Historically, microbes have been studied in the laboratory as cultures of isolated species. Microbial growth is dependent upon a very specific natural environment, and it is often difficult to duplicate these conditions in a laboratory. Therefore, the development of novel and innovative technologies is needed to improve and refine the identification and characterization of the microbes that comprise the complex mixtures found in and on our bodies.
The principal investigators who will develop new technologies, their approximate funding levels and their areas of research are:
Emma Allen-Vercoe, Ph.D., University of Guelph, Ontario
$179,000 (2 years)
A Method to Sort and Enrich the as-yet Uncultured Bacterial Species from the Human Distal Gut
Ronald Davis, Ph.D., Stanford University, Palo Alto, Calif.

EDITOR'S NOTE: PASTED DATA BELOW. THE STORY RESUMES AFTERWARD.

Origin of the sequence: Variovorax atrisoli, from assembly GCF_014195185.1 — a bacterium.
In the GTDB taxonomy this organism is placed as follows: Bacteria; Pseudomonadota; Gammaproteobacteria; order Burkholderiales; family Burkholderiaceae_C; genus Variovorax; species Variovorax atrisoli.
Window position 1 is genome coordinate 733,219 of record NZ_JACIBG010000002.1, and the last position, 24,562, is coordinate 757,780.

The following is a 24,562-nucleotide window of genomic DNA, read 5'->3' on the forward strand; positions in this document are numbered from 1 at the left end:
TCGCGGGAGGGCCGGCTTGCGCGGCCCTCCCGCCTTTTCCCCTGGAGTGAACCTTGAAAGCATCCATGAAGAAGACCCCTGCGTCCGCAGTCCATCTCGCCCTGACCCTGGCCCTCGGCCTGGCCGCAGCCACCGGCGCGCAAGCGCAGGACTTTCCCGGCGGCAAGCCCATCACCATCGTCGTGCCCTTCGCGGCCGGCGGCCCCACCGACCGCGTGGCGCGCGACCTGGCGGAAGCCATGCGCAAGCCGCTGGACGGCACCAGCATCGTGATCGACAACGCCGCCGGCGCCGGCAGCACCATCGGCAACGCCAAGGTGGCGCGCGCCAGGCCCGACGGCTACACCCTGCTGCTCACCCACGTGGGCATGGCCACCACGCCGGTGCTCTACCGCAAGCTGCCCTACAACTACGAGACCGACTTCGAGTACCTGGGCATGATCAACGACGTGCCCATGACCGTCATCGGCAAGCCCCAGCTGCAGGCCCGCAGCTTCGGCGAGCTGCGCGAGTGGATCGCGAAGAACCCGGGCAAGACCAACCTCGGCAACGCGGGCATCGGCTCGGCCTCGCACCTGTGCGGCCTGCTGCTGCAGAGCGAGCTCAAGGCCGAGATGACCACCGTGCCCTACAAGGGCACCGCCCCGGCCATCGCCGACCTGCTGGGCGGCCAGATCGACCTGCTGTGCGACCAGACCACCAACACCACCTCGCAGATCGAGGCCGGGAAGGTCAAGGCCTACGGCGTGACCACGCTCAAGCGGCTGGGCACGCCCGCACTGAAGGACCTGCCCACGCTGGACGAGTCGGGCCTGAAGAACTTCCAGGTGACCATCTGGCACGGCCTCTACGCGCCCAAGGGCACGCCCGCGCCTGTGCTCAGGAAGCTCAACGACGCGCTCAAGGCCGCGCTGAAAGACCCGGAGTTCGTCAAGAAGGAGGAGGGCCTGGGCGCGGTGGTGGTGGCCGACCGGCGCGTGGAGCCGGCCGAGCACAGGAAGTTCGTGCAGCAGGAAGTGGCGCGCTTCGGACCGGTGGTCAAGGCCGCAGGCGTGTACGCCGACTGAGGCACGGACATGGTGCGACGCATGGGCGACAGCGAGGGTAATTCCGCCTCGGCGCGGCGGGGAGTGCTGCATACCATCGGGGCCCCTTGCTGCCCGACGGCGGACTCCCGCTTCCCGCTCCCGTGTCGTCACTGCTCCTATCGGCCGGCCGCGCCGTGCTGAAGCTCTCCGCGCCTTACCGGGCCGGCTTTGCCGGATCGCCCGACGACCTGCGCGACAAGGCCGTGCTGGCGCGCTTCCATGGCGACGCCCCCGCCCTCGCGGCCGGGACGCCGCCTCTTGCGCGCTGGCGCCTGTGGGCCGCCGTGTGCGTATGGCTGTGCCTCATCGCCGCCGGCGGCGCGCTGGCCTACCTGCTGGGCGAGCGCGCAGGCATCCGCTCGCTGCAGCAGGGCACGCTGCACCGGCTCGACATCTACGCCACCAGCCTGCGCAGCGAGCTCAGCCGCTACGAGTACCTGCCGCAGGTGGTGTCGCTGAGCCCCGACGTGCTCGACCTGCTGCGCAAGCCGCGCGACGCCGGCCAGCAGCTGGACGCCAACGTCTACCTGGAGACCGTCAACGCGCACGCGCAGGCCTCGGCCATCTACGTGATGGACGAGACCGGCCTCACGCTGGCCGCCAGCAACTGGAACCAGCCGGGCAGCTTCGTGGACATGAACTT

$440,000 (2 years)
Isolation, Selection and Polony Amplification of Single Cells in a Gel Matrix
David Fredricks, M.D., Fred Hutchinson Cancer Research Center, Seattle.
$2 million (3 years)
Novel Cultivation Methods for the Domestication of Vaginal Bacteria
Rustem Ismagilov, Ph.D., University of Chicago
$1.1 million (3 years)
Confining Single Cells to Enhance and Target Cultivation of Human Microbiome
Kim Lewis, Ph.D., Northeastern University, Boston
$1.2 million (3 years)
Culturing Uncultivatable Gut Microorganisms
John Nelson, Ph.D., General Electric Global Research, Niskayuna, N.Y.
$538,000 (2 years)
Tools for Human Microbiome Studies
Analysis of the seq
|Contact: Geoff Spencer|
NIH/National Human Genome Research Institute